5 qualities of a decent home
Everything Habitat for Humanity does is guided by our vision of a world where everyone has a decent place to live. Globally, Habitat for Humanity helps families build or improve a decent, affordable place that they can call home. While our work might look a little different in each of the 70 countries where we have a presence — based on local needs, styles, climate and materials — the elements that make a home “decent” are universal.
A decent home:
1. Is affordable
An affordable home means a family can cover housing costs and still have ample budget for life’s other
necessities: food, health care, transportation, education. As rents and mortgages in the U.S. grow faster than wages, the number of families becoming cost burdened by their housing — meaning they spend more than that 30% — is growing. Too many of our neighbors work hard and still come up short, not because of their own efforts but because of systemic issues and an inequitable economy. Too many essential workers find themselves priced out of the areas where they work. Too many families are denied the personal and economic stability that safe, decent and affordable housing provides. That’s why Habitat builds, helps revitalize communities and advocates.
Around the world, Habitat also works to direct investment capital to the housing sector. We want to ensure that housing microfinance is available to more families, that there is an adequate supply of housing products and related services in the market, and we want to facilitate investment in innovative solutions. What that means is that we partner to make affordable construction materials and services like contractors more widely available and that we work to increase access to the small loans that will allow families to incrementally improve their shelter.
By working to increase housing affordability wherever Habitat has a presence, we help families secure a foundation from which to grow and thrive. And we help reinforce the economic and social fabric that binds us all.
2. Safeguards a family’s health
Where we live shapes our lives. Just as a high-quality home can keep us well, a poor-quality home can make us sick. Water leaks and pests can trigger asthma. Overcrowding more easily spreads contagious diseases. Unfortunately, as housing costs continue to rise, more and more families are forced to sacrifice the quality of their home for one they can afford. And as a result, their health suffers.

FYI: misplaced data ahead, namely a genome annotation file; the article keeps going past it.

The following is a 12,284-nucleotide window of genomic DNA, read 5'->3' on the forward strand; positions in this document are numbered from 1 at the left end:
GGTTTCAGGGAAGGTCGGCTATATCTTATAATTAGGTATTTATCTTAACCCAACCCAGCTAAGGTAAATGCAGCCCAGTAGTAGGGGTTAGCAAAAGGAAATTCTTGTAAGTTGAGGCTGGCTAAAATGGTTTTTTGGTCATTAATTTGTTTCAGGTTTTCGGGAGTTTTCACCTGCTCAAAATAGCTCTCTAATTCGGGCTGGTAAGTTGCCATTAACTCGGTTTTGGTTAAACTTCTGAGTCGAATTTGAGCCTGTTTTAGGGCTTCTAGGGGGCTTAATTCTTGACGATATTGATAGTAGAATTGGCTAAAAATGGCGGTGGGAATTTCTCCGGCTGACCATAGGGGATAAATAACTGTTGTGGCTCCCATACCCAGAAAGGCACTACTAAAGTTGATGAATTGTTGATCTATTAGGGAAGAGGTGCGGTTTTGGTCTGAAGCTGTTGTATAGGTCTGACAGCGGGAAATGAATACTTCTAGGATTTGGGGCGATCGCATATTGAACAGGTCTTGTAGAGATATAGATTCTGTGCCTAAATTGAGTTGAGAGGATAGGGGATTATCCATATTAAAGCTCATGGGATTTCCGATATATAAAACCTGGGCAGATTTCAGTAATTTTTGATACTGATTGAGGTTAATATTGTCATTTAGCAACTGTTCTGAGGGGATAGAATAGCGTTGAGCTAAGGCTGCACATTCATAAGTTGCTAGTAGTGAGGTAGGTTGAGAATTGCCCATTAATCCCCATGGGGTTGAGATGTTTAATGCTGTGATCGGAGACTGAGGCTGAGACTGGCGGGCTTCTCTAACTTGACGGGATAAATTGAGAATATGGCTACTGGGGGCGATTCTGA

In addition to building new homes that are durable and healthy, Habitat also completes home repairs to improve and preserve existing housing stock. Incremental changes to existing structures — like repairing leaking roofs in the U.S. or replacing dirt floors with concrete ones or installing latrines and access to clean water where families previously had none around the world — can help immediately alleviate the physical threats posed and mental stress caused by living in poor conditions.
By helping more families build or improve the places they call home, we also can build healthier, equitable and resilient communities for generations to come.
3. Is secure
The foundation of a decent home is the land it sits on. Yet more than 70% of the world’s population lacks the formal documentation for their land that would protect them against eviction. In many countries, women are especially prone to displacement, particularly after a male head of household dies, due to gender-biased laws that prevent them from owning property.
Guiding and empowering individuals in the legal process to secure permanent land tenure, whereby they have right to occupy their land through titles, and to write wills of their own to maintain that security for their family after they pass on, results in long-lasting stability and freedom. Once these rights are secured, families are more able to invest in their homes and their businesses, improving their standard of living.
4. Is designed to be accessible
Everyone should be able to live safely and independently in their homes, regardless of income or mobility. But for many older adults and individuals with disabilities, that isn’t the case.
In the U.S., more than 44% of households need some sort of accessibility feature like grab bars, no-step entrances or widened hallways. Yet fewer than 4% of residential units contain such features for people with even moderate mobility disabilities; only 1% have adequate features for people with more severe disabilities.
For many, maintaining their home can be just as difficult as navigating it. Habitat’s Aging in Place program helps residents address both by offering assistance with necessary upkeep like painting, cleaning gutters and repairing porches, as well as more person-specific modifications like building a
wheelchair ramp or installing handrails. Building or repairing and adapting a home to fit the needs of its residents is integral to helping them improve their quality of life and providing the sense of comfort only home can provide.
5. Is safe
Home should be a refuge against the threats of the outside world, whether that’s protection during a storm or shelter during a pandemic. It is absolutely essential to welfare and well-being. But for too many, home has become a place to escape from — not to. Exposed wires, doors that don’t lock, railings that aren’t high enough.
In addition to these kinds of everyday disasters, we know that those already struggling are the ones usually hit hardest when natural disasters strike. Every person deserves the protection that a safe and durable home provides, and so we work with families to help them repair and improve their existing homes and to prepare for and recover from life’s unexpected storms.